This is the first of my planned occasional reviews. I download audio books onto my iPad. Because of my poor technical skills at present I only download from audible.com. I find CDs difficult to manage but this could be because of the extreme age of my CD player. I do still read books on Kindle but now I have developed a better listening technique am enjoying audio books.
Life after Life, Kate Atkinson, narrated by Fenella Woolgar (unabridged, 15 hours 33 minutes)
This is the time traveling story of Ursula Todd (known as Little Bear by her father) born at Fox Corner on a snowy night in 1910 who died at birth. Or did she? Alternatives are presented as Ursula lives through her various incarnations through two World Wars and onwards. She is born and dies over and over again.
Kate Atkinson draws a riveting picture of this time of rapid changes and its effects on a comfortable middle class family. Mother, Sylvia, and father, Henry, have four children (or do they?), a dog and two servants.
I particularly liked the various scenarios presented during World War 2 when Ursula lives in London. The author describes the London blitz without cliché and with a vividness and humanity that is very moving.
Usually I don’t like novels involving time shifts but I found Life after Life powerful and thought-provoking at the same time as being a real ‘page turner’. The importance of the slightest changes in actions and circumstances which can change the course of one’s life is the main premise of this clever novel. I found it atmospheric and interesting. It didn’t convert me to this genre of writing though.
Americanah by Chimamanda Ngozi Adichie, narrated by Adjoa Andoh (unabridged, 17 hours 28 minutes).
The narrator is superb taking in all the nuances of the different accents and language.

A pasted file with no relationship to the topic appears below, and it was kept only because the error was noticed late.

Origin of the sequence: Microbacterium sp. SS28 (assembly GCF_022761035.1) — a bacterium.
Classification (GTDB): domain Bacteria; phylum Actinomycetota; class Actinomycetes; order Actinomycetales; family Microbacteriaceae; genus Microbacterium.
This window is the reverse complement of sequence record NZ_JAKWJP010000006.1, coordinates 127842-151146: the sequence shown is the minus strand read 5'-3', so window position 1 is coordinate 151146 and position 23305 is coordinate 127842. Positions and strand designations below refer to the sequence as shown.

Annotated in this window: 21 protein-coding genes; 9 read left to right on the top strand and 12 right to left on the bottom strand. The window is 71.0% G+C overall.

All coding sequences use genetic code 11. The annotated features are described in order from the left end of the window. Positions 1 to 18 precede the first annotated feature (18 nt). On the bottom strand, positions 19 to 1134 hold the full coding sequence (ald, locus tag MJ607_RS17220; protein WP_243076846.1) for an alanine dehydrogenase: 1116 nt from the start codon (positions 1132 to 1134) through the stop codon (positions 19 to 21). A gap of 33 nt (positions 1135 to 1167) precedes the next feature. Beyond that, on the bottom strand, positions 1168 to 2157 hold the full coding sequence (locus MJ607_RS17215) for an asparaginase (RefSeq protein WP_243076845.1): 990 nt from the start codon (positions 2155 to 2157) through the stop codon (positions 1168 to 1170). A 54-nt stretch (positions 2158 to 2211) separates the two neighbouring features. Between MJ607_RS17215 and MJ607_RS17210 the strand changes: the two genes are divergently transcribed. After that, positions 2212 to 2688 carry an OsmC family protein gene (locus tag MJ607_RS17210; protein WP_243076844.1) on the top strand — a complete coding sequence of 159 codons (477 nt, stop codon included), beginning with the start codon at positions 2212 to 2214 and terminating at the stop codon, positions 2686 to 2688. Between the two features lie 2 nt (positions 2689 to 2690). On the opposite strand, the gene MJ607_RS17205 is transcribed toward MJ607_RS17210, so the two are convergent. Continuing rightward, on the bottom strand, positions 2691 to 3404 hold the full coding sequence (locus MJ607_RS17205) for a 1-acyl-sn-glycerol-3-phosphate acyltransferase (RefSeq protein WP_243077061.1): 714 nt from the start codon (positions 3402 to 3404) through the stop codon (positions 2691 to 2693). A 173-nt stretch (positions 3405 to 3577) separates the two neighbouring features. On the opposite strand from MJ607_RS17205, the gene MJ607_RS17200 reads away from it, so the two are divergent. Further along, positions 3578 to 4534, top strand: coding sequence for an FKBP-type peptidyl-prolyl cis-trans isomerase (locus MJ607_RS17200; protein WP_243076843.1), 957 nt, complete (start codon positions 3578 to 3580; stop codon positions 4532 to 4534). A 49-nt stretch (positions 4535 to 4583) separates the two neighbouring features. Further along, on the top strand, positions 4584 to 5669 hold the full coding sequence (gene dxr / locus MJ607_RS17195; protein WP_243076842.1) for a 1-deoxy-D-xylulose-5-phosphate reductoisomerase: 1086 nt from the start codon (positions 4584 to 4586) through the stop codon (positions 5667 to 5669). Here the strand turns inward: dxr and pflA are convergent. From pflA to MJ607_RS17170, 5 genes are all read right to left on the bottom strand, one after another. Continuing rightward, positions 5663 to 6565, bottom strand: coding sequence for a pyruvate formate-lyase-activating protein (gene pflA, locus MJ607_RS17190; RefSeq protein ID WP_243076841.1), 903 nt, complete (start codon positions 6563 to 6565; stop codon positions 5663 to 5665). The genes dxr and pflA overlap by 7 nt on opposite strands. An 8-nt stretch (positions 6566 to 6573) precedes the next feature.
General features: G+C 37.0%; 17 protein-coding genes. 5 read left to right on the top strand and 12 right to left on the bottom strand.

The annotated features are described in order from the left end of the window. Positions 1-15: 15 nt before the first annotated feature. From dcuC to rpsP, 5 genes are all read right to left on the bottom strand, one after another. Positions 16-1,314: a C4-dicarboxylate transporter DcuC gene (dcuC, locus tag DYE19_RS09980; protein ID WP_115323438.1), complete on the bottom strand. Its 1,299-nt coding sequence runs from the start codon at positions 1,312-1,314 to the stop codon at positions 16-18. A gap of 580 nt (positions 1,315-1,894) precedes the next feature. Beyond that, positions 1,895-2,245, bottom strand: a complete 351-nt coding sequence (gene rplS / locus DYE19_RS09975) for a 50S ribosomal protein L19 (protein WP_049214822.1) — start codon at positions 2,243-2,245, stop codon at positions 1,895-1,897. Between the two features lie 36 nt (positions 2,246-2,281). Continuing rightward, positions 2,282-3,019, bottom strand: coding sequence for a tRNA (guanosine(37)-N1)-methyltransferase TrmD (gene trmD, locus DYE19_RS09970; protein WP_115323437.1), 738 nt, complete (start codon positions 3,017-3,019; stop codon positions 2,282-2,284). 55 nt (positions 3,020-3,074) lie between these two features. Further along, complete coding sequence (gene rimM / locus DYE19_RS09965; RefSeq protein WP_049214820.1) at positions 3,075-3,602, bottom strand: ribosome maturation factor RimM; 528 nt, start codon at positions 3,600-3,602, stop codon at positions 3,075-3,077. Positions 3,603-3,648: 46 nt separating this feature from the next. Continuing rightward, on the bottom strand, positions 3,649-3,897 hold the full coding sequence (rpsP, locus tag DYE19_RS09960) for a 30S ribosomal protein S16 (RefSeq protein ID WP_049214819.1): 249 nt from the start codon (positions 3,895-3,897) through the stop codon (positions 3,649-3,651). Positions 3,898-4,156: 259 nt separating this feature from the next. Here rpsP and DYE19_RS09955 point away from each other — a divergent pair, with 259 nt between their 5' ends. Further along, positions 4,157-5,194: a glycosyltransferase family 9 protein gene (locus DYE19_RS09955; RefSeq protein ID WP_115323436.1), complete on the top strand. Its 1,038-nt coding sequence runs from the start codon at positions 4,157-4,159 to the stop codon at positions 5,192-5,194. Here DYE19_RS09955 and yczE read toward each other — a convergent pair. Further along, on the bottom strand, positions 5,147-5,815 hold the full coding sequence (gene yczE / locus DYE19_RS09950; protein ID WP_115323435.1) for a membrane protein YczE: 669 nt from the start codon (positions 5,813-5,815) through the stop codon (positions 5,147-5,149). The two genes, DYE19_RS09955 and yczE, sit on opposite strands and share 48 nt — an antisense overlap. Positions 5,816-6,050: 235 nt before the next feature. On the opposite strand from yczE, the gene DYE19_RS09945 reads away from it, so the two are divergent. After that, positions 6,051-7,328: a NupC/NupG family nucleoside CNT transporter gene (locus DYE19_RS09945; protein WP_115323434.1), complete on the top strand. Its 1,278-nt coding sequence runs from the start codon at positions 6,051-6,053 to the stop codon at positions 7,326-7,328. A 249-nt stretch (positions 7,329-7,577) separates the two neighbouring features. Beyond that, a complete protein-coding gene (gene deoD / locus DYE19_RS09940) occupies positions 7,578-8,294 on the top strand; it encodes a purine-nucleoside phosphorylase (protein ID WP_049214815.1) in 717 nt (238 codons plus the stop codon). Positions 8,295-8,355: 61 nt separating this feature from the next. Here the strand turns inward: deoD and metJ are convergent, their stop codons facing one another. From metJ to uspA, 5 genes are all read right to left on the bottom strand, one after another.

This is my favourite contemporary book for a very long time!
The two main characters, Ifenelu and Obinze, are teenage friends and then lovers in Lagos, Nigeria. In the face of the dangers and corruption of the military dictatorship, many young people, encouraged and supported where possible by their families, leave Nigeria to pursue their education elsewhere.
Ikenelu makes her way to America. In spite of acute financial hardship and humiliation she achieves the education she wants and becomes successful. I love the way Adichie uses the metaphor of African women’s hair styles to explore the levels of racism in the US.
After 9/11 America will not give Obinze a visa and he finds himself in London struggling to support himself with squalid and illegal work. Eventually, he too achieves his goals and returns to the new Nigeria to build a successful life.
Adichie is a marvellously perceptive writer who uses irony to explore the Nigerian diaspora. I laughed out loud at the description of the dinner party in North London when Obinze, fresh from his job cleaning toilets, visits his now yuppie school friend and his very rich wife. The description of the dinner party is funny and revealing and excruciatingly embarrassing.
This book explores the contemporary issues facing aspirational and foreign educated Nigerians who return to their own country which is now undergoing tremendous change. This elegant novel has all the qualities of Half of a Yellow Sun and has moved forward to embrace the present in America, the UK and West Africa.
I didn’t want it to end!
I would love to read your comments. Suggestions for future blog posts would be welcome. Above all what are you reading/listening to now? What kind of books do you like?